Do you have the right representative for your Partner Visa application?


JENNIFER KHAN asre you choosing the right representative

The Administrative Appeals Tribunal is where your partner visa application can be looked at again in the event of a refusal. I frequently study the decisions and reasons made during a hearing as it greatly helps me to prevent visa refusals for my clients. As migration law frequently changes it is one of a few ways I keep myself up to date with the changes.  Another benefit of studying these decisions is they not only show recent legislative changes, but they also show how we can or can’t apply these changes. It can also show who did the right thing and who did not.

Today I  will share with you a recent decision made regarding a Partner Visa that was applied for outside of Australia.  A refusal decision was made in late 2014 with the tribunal hearing taking place mid 2016.  I should add that the case is not my own however any person can access decision records using, this is mostly how I research hearing decisions.  The refusal was not the couple’s fault but the fault of their representative.

The reason for refusal in this case is a common reason for refusal:

(the applicant) did not satisfy cl.100.221(2)(b) because the delegate[person allocated to assess the partner visa application] was not satisfied that the applicant is the spouse or de facto partner of her sponsor.

The first thing that comes to mind here is the word ‘genuine’ .  I have written a blog previously about this word.  Establishing that a visa applicant is genuine is pivotal to the success of a visa application. For specifics about how to achieve this in the context of a Partner Visa Application click  HERE in the context of a Sponsored Spouse Visa application click HERE’

The couple were ‘found to be validly married’ which meets a specific requirement in the Migration Act at s.5F(2)(a). Moving through the hearing I am taken aback by this statement,

“The delegate made, in essence, a “no evidence” decision, documenting in the decision his various contacts with the parties’ previous migration agent in an ultimately futile attempt to elicit supporting evidence of the parties’ relationship.”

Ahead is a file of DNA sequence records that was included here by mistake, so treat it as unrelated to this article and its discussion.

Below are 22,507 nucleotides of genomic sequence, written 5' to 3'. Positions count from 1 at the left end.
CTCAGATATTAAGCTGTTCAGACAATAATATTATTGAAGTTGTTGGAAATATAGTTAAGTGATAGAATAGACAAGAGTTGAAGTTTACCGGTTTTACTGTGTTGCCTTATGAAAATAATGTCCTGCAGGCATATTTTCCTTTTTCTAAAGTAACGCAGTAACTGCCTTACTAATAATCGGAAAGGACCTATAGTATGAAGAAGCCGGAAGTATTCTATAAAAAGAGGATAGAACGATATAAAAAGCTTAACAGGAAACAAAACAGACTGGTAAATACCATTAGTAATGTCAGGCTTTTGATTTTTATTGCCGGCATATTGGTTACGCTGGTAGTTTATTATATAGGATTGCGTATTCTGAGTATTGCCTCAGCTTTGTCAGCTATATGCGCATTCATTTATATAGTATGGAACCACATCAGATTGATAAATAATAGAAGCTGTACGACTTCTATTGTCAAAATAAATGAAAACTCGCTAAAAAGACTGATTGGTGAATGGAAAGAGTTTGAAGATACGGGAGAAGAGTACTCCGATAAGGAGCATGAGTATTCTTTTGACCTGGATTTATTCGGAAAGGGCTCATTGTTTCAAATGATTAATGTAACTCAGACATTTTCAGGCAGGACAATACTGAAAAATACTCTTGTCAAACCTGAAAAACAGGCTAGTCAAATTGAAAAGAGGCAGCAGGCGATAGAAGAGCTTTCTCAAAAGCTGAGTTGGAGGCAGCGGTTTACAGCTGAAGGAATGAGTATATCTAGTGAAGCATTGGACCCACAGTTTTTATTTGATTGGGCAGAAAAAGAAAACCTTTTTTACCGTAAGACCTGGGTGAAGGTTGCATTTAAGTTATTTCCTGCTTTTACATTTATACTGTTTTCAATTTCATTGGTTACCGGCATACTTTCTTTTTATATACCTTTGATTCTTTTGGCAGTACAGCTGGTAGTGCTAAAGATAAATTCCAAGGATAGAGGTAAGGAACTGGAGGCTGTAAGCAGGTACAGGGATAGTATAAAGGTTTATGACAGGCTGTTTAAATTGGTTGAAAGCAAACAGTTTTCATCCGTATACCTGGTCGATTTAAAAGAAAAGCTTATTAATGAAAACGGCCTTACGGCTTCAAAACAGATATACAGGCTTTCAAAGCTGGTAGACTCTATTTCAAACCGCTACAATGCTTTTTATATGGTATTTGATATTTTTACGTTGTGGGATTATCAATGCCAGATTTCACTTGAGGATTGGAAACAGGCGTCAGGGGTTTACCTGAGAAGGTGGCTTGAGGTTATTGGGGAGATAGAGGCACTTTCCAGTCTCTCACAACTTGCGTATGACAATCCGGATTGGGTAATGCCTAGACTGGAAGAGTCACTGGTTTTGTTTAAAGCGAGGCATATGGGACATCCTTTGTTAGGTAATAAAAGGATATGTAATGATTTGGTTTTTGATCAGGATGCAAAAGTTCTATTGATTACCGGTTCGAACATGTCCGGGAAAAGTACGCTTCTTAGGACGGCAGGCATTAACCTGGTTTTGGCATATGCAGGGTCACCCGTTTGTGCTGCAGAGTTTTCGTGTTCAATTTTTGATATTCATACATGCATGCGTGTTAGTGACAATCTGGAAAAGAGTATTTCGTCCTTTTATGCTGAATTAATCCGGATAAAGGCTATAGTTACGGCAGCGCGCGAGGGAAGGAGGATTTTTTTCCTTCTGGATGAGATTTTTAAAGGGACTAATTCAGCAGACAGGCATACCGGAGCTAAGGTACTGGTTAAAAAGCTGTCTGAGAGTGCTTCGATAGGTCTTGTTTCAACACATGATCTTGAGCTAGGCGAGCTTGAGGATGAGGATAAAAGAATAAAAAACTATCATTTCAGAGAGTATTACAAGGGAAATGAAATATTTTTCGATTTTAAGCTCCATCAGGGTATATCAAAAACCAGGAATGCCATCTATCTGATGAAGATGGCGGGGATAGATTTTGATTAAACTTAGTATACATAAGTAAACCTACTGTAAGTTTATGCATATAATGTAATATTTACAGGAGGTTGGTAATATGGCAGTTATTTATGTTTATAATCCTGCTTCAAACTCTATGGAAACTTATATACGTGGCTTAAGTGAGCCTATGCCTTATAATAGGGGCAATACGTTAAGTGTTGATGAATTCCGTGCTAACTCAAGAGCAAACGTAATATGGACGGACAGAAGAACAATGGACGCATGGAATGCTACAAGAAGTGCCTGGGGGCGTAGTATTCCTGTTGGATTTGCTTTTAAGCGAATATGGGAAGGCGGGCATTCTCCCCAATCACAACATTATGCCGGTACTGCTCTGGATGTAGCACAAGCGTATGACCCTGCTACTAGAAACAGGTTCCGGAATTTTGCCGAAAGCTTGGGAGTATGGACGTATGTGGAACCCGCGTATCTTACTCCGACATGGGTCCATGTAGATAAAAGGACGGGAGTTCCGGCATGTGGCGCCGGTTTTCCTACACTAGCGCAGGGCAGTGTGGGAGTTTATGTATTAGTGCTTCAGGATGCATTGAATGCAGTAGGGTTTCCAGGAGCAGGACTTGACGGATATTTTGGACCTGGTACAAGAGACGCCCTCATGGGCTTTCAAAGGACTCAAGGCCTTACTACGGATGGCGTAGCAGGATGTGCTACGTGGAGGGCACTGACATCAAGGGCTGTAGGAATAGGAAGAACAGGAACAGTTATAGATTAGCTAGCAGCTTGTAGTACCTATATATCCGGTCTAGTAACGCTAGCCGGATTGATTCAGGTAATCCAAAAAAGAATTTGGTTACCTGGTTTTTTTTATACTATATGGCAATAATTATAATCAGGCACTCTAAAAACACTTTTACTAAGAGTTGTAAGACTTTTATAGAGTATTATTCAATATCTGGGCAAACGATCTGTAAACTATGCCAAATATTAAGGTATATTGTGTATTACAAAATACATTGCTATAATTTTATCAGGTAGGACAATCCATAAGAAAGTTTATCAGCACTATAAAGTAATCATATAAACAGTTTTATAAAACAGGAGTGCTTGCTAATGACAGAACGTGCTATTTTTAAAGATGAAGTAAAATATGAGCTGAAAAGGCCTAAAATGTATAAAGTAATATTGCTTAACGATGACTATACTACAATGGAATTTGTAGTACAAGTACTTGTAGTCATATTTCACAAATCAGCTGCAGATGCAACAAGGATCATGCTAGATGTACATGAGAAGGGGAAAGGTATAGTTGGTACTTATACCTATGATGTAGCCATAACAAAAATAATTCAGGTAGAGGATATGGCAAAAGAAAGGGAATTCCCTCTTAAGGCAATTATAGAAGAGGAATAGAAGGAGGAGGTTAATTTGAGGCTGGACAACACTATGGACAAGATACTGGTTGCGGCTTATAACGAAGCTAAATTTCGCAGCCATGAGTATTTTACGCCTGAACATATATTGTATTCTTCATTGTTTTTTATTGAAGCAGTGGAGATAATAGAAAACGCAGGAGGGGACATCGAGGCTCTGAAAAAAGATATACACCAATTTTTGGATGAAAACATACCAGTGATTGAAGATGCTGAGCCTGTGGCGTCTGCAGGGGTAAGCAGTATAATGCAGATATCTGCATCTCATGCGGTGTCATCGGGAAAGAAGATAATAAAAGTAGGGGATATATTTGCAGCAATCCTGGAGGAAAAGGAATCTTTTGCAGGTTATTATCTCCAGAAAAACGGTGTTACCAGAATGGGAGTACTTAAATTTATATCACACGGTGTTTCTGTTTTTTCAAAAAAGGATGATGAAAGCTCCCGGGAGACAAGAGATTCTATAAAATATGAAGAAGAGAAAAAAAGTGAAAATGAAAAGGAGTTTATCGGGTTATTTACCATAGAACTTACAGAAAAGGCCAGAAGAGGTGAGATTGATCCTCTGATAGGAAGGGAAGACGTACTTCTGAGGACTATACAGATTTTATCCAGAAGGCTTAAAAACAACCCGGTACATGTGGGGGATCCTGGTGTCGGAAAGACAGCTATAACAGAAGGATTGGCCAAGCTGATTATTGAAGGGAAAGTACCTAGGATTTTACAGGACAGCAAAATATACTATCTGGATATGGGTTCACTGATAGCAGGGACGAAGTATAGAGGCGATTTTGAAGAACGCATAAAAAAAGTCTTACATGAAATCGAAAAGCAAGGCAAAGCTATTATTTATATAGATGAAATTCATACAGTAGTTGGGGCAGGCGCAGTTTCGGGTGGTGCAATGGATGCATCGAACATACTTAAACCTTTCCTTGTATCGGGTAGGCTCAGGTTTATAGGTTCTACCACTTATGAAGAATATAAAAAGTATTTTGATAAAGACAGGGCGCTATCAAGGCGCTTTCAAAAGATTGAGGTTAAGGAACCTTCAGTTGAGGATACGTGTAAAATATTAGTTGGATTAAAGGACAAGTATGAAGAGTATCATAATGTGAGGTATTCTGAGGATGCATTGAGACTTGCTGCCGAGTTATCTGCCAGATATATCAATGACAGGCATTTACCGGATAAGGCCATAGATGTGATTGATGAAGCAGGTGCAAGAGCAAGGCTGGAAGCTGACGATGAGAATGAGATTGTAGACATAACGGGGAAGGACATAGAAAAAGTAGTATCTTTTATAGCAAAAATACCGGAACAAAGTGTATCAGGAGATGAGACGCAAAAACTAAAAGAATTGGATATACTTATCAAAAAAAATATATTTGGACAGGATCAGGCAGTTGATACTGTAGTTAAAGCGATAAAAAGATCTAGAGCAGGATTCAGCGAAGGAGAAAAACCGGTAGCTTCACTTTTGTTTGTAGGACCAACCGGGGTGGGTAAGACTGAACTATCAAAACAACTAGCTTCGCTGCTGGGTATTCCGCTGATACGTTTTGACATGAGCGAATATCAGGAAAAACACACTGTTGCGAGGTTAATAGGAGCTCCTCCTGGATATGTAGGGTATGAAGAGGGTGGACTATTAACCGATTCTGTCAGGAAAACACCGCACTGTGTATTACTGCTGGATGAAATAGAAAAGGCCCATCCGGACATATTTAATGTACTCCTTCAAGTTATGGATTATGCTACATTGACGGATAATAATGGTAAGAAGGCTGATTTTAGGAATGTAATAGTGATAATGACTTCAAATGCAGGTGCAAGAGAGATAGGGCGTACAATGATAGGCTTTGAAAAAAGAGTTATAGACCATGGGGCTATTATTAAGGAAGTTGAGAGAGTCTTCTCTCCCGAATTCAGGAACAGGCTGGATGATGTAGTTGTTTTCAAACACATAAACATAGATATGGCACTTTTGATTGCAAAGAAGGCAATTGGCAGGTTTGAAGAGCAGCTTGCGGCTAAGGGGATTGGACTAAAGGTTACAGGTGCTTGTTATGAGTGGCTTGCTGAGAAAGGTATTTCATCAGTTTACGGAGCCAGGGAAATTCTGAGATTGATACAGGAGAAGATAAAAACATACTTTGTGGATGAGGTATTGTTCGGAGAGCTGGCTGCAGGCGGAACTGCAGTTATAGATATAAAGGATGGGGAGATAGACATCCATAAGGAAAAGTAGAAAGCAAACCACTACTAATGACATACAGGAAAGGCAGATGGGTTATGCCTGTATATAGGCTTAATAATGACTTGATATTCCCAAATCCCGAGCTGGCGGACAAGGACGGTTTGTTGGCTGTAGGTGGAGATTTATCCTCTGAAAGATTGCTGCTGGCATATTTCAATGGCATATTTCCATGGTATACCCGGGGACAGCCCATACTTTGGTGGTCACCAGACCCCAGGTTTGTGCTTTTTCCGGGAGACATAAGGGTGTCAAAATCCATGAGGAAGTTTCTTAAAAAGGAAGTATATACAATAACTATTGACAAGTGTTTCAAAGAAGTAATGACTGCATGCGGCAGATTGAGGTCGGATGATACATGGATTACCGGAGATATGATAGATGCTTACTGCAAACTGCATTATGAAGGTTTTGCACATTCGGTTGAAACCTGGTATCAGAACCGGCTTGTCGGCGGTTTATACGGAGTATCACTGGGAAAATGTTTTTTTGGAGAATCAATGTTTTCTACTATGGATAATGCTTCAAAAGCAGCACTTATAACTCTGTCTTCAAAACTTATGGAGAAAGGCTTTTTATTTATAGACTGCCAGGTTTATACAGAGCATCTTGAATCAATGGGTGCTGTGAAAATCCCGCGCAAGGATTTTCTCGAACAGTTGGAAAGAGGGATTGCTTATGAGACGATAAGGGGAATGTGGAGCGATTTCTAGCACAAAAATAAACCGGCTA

What is upsetting here for me is that even though the couple did appoint a Registered Migration Agent to represent them this Migration Agent  appears to have made a ‘futile attempt’ to gather sufficient supporting evidence to show that they were a genuine couple.  Perhaps the Migration Agent only submitted the bare minimum requirements or not even that.  The decision included that the sponsoring Australian partner, “expressed his frustration at the previous migration agent’s conduct of this matter.”   While preparing for this Tribunal hearing thankfully the couple managed to find a competent Registered Migration agent who “provided the Tribunal with a great deal of documentary evidence”.

If the case officer who made a decision on the original Partner Visa application had had this evidence at the time of decision in late 2014 I think there would have been very few problems in obtaining a visa grant. Even with the great deal of documentary evidence, after looking at weaknesses in the documents shown at Tribunal, one issue that I believe a case officer possibly could have refused the visa for was in the area of the couple proving ‘pooling of finances’ unless this was dealt with carefully in the application. The result of the hearing was,

“On the evidence overall, the Tribunal finds that the parties have a mutual commitment to a shared life as husband and wife to the exclusion of all others; the relationship between them is genuine and continuing; and they live together and do not live separately and apart on a permanent basis, thereby satisfying the requirements of s.5F(2) for being in a married relationship”.

The visa was subsequently granted.  Read HERE  to consider the full consequences of a visa refusal.

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